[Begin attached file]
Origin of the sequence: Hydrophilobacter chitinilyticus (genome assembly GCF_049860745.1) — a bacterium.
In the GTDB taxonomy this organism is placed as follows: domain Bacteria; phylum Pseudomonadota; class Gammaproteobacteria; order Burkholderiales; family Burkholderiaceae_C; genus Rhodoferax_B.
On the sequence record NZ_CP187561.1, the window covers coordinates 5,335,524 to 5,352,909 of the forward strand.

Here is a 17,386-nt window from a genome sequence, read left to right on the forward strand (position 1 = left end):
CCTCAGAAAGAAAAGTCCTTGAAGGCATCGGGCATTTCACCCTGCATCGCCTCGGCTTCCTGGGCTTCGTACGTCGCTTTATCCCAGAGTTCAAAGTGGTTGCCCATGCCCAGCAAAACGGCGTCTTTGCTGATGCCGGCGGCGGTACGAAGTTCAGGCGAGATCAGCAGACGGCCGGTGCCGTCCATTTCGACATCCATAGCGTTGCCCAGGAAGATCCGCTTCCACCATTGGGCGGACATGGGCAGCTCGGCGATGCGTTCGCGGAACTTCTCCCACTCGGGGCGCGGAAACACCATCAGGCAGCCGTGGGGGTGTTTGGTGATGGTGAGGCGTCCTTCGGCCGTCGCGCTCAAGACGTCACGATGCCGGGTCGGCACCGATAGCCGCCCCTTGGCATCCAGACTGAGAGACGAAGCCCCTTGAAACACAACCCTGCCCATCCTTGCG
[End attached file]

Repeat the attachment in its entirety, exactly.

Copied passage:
Origin of the sequence: Hydrophilobacter chitinilyticus (genome assembly GCF_049860745.1) — a bacterium.
In the GTDB taxonomy this organism is placed as follows: domain Bacteria; phylum Pseudomonadota; class Gammaproteobacteria; order Burkholderiales; family Burkholderiaceae_C; genus Rhodoferax_B.
On the sequence record NZ_CP187561.1, the window covers coordinates 5,335,524 to 5,352,909 of the forward strand.

Here is a 17,386-nt window from a genome sequence, read left to right on the forward strand (position 1 = left end):
CCTCAGAAAGAAAAGTCCTTGAAGGCATCGGGCATTTCACCCTGCATCGCCTCGGCTTCCTGGGCTTCGTACGTCGCTTTATCCCAGAGTTCAAAGTGGTTGCCCATGCCCAGCAAAACGGCGTCTTTGCTGATGCCGGCGGCGGTACGAAGTTCAGGCGAGATCAGCAGACGGCCGGTGCCGTCCATTTCGACATCCATAGCGTTGCCCAGGAAGATCCGCTTCCACCATTGGGCGGACATGGGCAGCTCGGCGATGCGTTCGCGGAACTTCTCCCACTCGGGGCGCGGAAACACCATCAGGCAGCCGTGGGGGTGTTTGGTGATGGTGAGGCGTCCTTCGGCCGTCGCGCTCAAGACGTCACGATGCCGGGTCGGCACCGATAGCCGCCCCTTGGCATCCAGACTGAGAGACGAAGCCCCTTGAAACACAACCCTGCCCATCCTTGCG